Plaintiffs rely upon a number of federal decisions which support their contention. Chief among these is Gerr v. Emrick, 283 F.2d 293, decided by the Court of Appeals for the Third Circuit in 1960. In that case the Court, which was bound by Erie R. Co. v. Tompkins, 304 U.S. 64, to apply Pennsylvania law, ignored our lower Court decisions and held that the Pennsylvania Turnpike Commission did not enjoy the sovereign immunity of the Commonwealth.*fn3 In arriving at this result the Third Circuit placed great reliance upon Lichtenstein v. Pennsylvania Turnpike Commission, 398 Pa. 415, 158 A.2d 461,*fn4 which, as will presently appear, is completely inapplicable to the case at bar. The District Courts have likewise generally denied immunity to the Commission: Linger v. Pennsylvania Turnpike Commission, 158 F.Supp. 900 (W.D. Pa. 1958); Eastern Motor Express, Inc. v. Espenshade, 138 F.Supp. 426 (E.D. Pa. 1956); Lowes v. Pennsylvania Turnpike Commission, 125 F.Supp. 681 (M.D. Pa. 1954); contra: Masse v. Pennsylvania Turnpike Commission, 163 F.Supp. 510 (E.D. Pa. 1958).
[ 407 Pa. Page 617]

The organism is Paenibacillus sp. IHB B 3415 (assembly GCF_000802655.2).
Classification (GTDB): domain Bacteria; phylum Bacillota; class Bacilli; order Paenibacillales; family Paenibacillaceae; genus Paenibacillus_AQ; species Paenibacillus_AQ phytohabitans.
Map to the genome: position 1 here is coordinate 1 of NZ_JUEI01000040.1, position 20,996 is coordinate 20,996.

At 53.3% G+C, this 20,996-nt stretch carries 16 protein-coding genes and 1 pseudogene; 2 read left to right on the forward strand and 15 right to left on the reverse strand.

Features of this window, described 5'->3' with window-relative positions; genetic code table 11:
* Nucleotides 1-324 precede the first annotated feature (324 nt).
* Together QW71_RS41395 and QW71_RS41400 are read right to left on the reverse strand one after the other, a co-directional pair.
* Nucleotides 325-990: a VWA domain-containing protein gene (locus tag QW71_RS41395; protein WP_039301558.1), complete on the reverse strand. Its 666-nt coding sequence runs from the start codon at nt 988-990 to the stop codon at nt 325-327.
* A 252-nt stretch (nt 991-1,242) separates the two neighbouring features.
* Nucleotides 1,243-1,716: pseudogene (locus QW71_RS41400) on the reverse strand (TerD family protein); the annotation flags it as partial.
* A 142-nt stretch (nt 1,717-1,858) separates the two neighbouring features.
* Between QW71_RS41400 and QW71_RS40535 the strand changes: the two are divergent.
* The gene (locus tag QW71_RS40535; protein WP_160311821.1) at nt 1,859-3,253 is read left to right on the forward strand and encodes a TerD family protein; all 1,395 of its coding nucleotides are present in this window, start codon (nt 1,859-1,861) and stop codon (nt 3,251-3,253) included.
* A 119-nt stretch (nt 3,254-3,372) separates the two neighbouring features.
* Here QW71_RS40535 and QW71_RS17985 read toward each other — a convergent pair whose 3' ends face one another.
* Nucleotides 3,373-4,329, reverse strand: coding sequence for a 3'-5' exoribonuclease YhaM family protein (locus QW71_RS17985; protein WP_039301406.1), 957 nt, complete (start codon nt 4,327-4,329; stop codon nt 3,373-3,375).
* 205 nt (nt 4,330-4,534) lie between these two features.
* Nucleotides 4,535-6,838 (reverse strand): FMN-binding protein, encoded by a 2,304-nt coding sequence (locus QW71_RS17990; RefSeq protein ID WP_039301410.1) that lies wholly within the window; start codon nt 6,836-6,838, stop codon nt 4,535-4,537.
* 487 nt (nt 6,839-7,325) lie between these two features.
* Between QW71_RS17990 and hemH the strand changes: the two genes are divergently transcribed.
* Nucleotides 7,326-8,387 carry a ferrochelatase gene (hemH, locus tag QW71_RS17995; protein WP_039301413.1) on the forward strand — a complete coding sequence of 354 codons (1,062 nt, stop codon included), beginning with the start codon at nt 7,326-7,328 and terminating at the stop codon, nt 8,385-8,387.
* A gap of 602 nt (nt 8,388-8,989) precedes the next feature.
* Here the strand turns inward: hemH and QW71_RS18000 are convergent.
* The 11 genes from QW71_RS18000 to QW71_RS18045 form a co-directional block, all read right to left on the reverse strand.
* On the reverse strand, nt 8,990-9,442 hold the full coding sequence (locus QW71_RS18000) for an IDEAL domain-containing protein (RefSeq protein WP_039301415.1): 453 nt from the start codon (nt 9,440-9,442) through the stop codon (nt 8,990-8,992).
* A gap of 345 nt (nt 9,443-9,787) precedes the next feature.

We, of course, are not bound by these decisions of the federal Courts, but in view of the vigor with which they are urged upon us by plaintiffs and as an expression of a view contrary to current Pennsylvania law, we desire to mention them and refute their reasoning. Plaintiffs as well as the Third Circuit Court have misconceived the breadth and effect of our decision in Lichtenstein v. Pennsylvania Turnpike Commission, 398 Pa., supra, upon which they rely. In that case this Court overruled Pennsylvania Turnpike Commission v. Smith, 350 Pa. 355, 39 A.2d 139, and held that the Commission is liable for interest on the award of a Board of View where it condemns and enters upon land. Similarly, in Wolf v. Commonwealth, 403 Pa. 499, 170 A.2d 557 (which was decided only a few months later), the Court overruled Culver v. Commonwealth, 348 Pa. 472, 35 A.2d 64, and held that the Commonwealth was liable not only for detention damages, but also for interest in condemnation cases. In this sense, Lichtenstein was merely a precursor of Wolf, but neither imposed a liability for torts.